Eventually Lock offered a motion stating: We would like to thank the Town of Peshtigo for the opportunity to participate in the rock pile demolition but we are declining to help pay for it at this time. That motion was seconded by Meintz and approved by the three to one margin.
Before her decision to abstain, Malke declared she was torn on the issue, I really do feel we have a responsibility to make our river safer. She added the safer river does help the city, and I feel we should do our share.
Behnke noted the city had given its blessings for the fund raising, and the Andersons had not asked them for money, but nevertheless voted against the motion to not help pay toward the project.
Krizenesky reported a new Dollar Store is moving into the city and will be located on the former site of the First Stop Auto used car dealer. He joked that the Dollar Store was not his first choice, Id have liked a Fleet Farm!
Bid of Advance Construction, Inc. for the 2012 Street enhancement project for $569,597.35 was accepted as recommended by the Streets and Drainage Committee, contingent on meeting DOT requirements and gaining their approval. Council was informed that because there was only one bid for the project the state review process is a bit different, and authorization to go ahead with the work has not yet been received.
The new decorative street lights are ordered but will not be received for several weeks, and it may be impossible to get them in before spring. In the meantime, there are some seriously dark intersections. Council approved agreements with WPS to have temporary replacement lights installed at East Front Street and French Street and at the alley between East Front Street and Emery Ave., plus a light on the corner of French Street and Chicago Court. Cost for each light will be about $30 per month. The contract is for three years, but WPS has agreed to allow less time provided the city agrees to pay for getting the pipes out. Krizenesky said he also had a request for a new light at the corner between Bill Browns Supper Club and the motel, and stressed that the request did not come from Alderman Colburn, who owns the motel.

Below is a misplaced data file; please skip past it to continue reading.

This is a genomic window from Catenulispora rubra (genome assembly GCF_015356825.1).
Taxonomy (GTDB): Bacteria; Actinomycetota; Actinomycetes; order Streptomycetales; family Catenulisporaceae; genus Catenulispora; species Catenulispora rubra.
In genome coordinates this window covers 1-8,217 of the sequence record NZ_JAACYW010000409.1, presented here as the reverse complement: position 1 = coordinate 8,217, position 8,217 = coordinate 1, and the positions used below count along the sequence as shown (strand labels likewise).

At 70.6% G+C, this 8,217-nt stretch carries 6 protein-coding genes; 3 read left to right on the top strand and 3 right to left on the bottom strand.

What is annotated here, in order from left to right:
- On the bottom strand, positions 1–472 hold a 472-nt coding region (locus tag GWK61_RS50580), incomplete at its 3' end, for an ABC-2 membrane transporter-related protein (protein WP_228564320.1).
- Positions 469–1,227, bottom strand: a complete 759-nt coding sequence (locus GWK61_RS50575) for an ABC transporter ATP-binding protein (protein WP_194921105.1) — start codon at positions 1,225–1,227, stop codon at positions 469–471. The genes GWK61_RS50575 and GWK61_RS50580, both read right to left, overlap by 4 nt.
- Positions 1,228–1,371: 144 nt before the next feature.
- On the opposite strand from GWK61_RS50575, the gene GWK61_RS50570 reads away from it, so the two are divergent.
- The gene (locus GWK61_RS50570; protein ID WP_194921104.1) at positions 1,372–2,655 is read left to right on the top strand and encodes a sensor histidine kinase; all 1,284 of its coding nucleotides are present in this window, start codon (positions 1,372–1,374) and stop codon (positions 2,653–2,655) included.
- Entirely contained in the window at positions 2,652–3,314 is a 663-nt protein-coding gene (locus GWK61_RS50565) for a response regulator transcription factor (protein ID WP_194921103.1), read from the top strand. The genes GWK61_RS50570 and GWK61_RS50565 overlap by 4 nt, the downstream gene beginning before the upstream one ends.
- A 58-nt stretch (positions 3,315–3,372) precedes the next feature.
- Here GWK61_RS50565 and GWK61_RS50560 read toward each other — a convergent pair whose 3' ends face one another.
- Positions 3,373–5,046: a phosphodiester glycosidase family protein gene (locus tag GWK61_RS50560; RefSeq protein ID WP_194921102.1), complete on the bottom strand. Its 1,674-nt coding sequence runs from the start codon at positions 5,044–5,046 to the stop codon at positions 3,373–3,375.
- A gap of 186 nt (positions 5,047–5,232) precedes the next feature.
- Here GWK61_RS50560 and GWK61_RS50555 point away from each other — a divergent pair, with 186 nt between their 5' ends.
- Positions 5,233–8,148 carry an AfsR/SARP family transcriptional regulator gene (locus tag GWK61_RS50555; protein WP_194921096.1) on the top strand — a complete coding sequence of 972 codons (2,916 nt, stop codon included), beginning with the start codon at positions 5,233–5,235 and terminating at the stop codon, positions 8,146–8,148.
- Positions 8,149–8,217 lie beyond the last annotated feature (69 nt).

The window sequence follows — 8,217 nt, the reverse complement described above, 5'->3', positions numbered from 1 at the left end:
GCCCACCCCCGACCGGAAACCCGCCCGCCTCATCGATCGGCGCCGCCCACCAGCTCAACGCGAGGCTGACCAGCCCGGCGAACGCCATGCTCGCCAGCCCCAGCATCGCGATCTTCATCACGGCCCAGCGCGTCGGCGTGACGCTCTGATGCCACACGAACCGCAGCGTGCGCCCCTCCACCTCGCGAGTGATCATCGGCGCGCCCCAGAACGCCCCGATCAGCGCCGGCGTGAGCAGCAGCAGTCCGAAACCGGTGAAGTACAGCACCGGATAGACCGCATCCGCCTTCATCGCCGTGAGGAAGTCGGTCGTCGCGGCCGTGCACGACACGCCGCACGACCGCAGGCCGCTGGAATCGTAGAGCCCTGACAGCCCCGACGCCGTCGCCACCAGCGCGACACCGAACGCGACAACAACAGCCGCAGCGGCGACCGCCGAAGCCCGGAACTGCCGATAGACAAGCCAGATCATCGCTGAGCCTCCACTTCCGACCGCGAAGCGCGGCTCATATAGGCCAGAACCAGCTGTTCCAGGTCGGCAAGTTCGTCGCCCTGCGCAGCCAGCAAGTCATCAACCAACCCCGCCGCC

Meintz reported the citys Clean Water Fund application has been submitted.
Several large payments were approved for contractors working on Storm Water Management projects. There is a $15,000 hold back on payment to RelyCo, Inc. for their $92,633 invoice to insure that some site restoration issues are completed.
Other items approved included:
*Appointment of James Finger and Sharon Anderson to the Peshtigo Housing Authority Commission, retroactive to Oct. 1, for terms that will end in 2017;
*A request from Lock, as president of Peshtigo Womans Club, for a refund of the $180 they paid to rent the Henry Drees Community Center on Tuesday, Sept. 11;
*Providing a cell phone for Building Inspector Ronald Banach, with Malke opposed;
*A bartenders license for Jamie Alexandra Fairchild;
*Having the city clerk/treasurers office again collect both first and second half of property tax installments, rather than hire the county;
*Bids will be sought for sale of the light poles, arms and fixtures being replaced as part of the downtown beautification, since at least two parties have expressed interest in buying them.
*BPM, Inc. will be paid $13,195 for the Wastewater Treatment Plant aeration basins cleanout.
Recent stories, opinions and photos
Wisconsin lawmakers passed a bill with a 76-22 vote that would increase the maximum speed limit to 70 mph in approved areas. Do you agree that the speed limit should be increased?
TO VOTE CLICK|
YES, NO or UNDECIDED
Suggest a Question
841 Maple St
PO Box 187
Peshtigo, WI 54157
All right reserved